The last letter, addressed to Prime Minister Harper, is written almost a year to the day after his son was killed. In it, he notes that while the next of kin of married soldiers are paid a death benefit, the next of kin of single soldiers, like his son, are paid nothing. This, Dinning says, would have helped with the $25,000 in expenses incurred to receive and bury his son.  DND had, by this point, only reimbursed $6,400.

Your government has spent Billions of dollars in helping the Afghan people. Earlier
this month you spent Millions of dollars to send 3600 school chddren to France for the
90th anniversary of Vimy kdge to honor Canadian Soldiers. Both worthwhile projects
in my mind.

Yet your government won't spend one penny in death benefits for a single,
unmarried Soldier who made the ultimate sacrifice for ALL Canadians.

In closing, unfortunately more soldiers will likely be coming home from the war in
flag draped caskets, some of whom.wil1 no doubt be single. I am asking that you please
do the right thing and fix this injustice ASAP so that parents and next of kin of single
Soldiers don't feel like second class citizens in the way they are treated by their
government. Sir, I believe you owe it to the soldiers and you owe it to their families.

Download a PDF of all the letters Dinning has written.

Dead soldier's parents say military has left them hanging

More than a year ago, Cpl. Matthew Dinning was killed in Afghanistan by a roadside bomb. Today, at a press conference on Parliament Hill, his frustrated parents said that despite many promises, they are still waiting for the Department of National Defence to reimburse them for expenses associated with their son’s death and burial.

From a Canadian Press story:

The Defence Department says it compensated one family whose funeral expenses outstripped the military stipend, and O'Connor assured the House of Commons this week that the full cost of each service has been covered since he became minister in early 2006.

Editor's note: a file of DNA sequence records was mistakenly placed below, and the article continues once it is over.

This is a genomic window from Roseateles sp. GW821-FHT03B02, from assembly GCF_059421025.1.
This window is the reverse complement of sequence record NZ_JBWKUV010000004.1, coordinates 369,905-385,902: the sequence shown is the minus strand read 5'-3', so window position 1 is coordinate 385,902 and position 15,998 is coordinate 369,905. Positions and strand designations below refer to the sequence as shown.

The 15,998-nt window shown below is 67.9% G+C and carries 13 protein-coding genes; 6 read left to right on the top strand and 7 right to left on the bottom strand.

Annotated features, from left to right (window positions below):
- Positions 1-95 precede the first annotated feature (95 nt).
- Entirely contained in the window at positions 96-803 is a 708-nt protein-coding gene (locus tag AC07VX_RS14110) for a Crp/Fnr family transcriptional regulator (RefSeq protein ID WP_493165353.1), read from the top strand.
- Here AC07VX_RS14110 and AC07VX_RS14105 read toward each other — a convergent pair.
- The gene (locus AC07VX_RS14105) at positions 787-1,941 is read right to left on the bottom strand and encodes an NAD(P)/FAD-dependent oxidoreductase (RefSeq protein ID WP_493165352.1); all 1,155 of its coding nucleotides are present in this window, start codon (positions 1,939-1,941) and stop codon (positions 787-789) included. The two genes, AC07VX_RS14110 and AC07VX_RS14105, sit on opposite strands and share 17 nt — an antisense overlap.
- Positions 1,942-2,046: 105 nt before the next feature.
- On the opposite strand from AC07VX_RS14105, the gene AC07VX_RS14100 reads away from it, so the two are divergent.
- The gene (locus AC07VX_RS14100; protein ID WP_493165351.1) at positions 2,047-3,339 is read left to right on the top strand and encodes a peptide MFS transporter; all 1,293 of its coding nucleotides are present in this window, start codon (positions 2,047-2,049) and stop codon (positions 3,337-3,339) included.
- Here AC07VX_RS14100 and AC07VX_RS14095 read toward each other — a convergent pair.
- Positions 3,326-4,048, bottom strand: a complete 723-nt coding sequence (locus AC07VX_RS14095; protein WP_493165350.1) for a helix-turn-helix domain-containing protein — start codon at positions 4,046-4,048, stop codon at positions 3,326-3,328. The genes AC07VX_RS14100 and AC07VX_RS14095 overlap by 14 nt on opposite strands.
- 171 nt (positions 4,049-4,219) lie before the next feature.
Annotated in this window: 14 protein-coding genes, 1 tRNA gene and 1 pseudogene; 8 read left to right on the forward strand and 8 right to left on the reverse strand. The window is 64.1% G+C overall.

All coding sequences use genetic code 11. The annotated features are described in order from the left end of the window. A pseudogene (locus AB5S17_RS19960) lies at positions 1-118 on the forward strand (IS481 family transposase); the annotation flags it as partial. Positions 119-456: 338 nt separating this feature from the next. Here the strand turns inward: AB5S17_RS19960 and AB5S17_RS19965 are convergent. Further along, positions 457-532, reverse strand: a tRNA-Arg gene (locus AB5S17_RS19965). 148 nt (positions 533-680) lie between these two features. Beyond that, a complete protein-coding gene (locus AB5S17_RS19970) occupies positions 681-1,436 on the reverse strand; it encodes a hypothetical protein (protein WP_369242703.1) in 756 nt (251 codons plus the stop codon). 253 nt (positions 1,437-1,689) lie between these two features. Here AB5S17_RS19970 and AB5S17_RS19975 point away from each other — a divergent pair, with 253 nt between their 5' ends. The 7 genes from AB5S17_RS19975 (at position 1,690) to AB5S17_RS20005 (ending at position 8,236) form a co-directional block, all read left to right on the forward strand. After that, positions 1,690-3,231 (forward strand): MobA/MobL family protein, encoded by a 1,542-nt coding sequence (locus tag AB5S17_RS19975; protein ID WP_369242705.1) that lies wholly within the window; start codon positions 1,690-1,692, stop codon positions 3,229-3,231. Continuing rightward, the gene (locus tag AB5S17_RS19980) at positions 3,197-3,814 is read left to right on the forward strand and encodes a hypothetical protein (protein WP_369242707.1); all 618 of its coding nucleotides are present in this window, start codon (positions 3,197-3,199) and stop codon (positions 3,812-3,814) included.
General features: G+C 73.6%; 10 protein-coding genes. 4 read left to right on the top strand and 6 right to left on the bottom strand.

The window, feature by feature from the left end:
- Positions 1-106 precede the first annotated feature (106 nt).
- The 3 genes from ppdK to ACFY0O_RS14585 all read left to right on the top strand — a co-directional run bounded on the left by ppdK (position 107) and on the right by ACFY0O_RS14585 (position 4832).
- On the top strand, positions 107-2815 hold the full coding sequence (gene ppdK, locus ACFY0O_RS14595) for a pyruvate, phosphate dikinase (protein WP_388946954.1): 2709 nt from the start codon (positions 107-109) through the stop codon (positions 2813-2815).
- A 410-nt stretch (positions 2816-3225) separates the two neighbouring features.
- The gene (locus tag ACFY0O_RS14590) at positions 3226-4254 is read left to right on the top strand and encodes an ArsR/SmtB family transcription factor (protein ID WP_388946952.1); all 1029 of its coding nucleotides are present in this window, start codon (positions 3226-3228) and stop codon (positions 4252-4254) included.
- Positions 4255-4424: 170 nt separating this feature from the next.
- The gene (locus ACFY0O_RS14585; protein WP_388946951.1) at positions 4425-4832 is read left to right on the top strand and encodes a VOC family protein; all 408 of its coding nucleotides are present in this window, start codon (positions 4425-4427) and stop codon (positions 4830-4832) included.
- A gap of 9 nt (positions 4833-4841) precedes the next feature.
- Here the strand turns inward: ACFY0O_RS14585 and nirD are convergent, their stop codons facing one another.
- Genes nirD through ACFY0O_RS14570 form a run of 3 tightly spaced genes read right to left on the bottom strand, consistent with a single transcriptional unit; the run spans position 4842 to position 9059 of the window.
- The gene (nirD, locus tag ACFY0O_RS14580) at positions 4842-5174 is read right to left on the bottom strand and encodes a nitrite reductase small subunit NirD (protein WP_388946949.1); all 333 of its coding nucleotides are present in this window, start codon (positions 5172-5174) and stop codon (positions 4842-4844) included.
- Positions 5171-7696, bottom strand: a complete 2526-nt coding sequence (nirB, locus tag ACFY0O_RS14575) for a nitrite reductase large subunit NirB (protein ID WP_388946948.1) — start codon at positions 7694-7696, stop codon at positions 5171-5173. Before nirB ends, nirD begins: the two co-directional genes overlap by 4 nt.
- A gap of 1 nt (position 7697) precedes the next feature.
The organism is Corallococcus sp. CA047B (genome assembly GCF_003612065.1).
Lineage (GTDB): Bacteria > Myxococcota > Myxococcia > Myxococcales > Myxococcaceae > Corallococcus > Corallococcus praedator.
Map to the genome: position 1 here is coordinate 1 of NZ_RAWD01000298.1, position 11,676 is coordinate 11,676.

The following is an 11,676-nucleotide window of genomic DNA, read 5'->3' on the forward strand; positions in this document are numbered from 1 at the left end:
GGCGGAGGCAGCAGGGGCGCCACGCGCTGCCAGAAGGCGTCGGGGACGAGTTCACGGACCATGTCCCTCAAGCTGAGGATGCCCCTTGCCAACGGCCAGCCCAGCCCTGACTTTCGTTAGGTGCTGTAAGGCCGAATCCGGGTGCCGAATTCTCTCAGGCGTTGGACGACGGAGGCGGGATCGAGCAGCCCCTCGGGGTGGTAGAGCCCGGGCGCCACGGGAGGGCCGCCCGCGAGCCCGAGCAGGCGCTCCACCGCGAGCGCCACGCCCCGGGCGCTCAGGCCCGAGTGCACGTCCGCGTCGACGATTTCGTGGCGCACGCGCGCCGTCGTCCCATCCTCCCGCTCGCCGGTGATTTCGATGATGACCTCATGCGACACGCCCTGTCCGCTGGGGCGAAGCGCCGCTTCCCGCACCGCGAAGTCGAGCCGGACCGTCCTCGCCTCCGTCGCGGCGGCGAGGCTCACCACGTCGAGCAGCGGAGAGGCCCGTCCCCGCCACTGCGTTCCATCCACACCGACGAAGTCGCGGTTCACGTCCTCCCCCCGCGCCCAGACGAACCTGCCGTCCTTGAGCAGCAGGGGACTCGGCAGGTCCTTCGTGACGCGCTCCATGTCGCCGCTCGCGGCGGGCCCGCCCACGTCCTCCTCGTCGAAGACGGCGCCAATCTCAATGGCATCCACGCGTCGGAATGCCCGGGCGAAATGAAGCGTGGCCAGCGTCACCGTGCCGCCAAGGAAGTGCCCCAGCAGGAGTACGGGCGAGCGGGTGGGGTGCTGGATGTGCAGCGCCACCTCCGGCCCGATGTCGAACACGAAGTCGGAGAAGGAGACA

Lincoln Dinning said he and his wife were offended by O'Connor's insistence all had been cared for, saying they felt “our family's integrity was being called into question.''

“We stand here today telling you that we have not been fully reimbursed for Matthew's funeral costs, despite that Mr. O'Connor stood up in the House of Commons and told the Canadian people the exact opposite.''

Dinning said he submitted at least two written requests for reimbursement to National Defence last year.

Lincoln Dinning – a former Ontario Provincial Police Officer — and his wife made the eight-hour drive yesterday from their home in the southwestern Ontario town of Wingham to publicly tell O’Connor that his department is nont doing right by his son.

“It’s not about money. It’s about the principle of the thing. This should be a no-brainer,” Dinning said.


Study: Accountants are the moral beacon of the workplace

Now here’s a finding you don’t see every day:

Media Release – Richard Ivey School of Business, The University of Western Ontario

Study finds human resource managers not motivated by moral responsibility to implement workplace health programs, but finds accountants are

May 30, 2007

London, Ontario – A new study coming out of the Richard Ivey School of Business and the University of Lethbridge has examined human resource, accountants and senior general managers’ attitudes towards implementing workplace health programs (WHP) and what motivates these groups to implement them.  The study finds that surprisingly, while all were motivated by their belief that the programs reduce indirect costs of health failure, accountants were the group most motivated by their moral responsibility towards employees but surprisingly human resource managers were not. Senior general managers were somewhere in the middle.

The study, co-authored by David Sharp, Professor, Richard Ivey School of Business with Associate Professor Angela Downey at the University of Lethbridge also found that despite the benefits, societal expectation in Canada played no role in motivating senior management to provide workplace health promotion programs. 


In the study, human resource managers, who usually have responsibility for workplace health programs, felt constrained by a lack of power to commit resources.  But controllers’ motivations were driven by their perceived moral responsibility towards employees and their ability to control spending. 

“The inability of human resource managers to significantly influence discretionary spending may have important negative implications for the successful implementation of health promotion programs,” said co-author David Sharp. 

Whatever human resource managers’ views were about their moral responsibility towards their employees, these views had no impact on their plans to implement workplace health programs, perhaps researchers suggest because they have to be increasingly focused on bottom line outcomes. 

“Human resource managers are increasingly concerned with the bottom line and are less likely to be motivated by moral responsibility and more likely to be motivated by outcomes linked to cost savings,” said Sharp.